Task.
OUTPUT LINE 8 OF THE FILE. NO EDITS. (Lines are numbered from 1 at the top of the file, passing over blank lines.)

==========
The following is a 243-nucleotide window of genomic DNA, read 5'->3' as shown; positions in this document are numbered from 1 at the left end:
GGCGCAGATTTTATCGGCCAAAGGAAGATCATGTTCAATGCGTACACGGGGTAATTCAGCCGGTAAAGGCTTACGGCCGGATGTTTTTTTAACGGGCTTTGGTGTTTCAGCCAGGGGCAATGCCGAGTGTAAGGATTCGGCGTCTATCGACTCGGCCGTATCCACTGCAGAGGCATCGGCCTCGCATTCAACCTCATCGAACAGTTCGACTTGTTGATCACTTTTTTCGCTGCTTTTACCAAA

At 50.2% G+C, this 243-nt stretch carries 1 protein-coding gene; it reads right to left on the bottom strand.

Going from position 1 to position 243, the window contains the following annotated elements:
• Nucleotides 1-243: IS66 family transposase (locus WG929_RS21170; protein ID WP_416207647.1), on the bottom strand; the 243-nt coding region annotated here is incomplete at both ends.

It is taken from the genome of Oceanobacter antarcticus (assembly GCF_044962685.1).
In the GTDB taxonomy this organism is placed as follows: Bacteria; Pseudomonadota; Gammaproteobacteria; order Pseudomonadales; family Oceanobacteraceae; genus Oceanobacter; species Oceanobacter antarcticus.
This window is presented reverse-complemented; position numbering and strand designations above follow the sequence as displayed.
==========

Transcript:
This window is presented reverse-complemented; position numbering and strand designations above follow the sequence as displayed.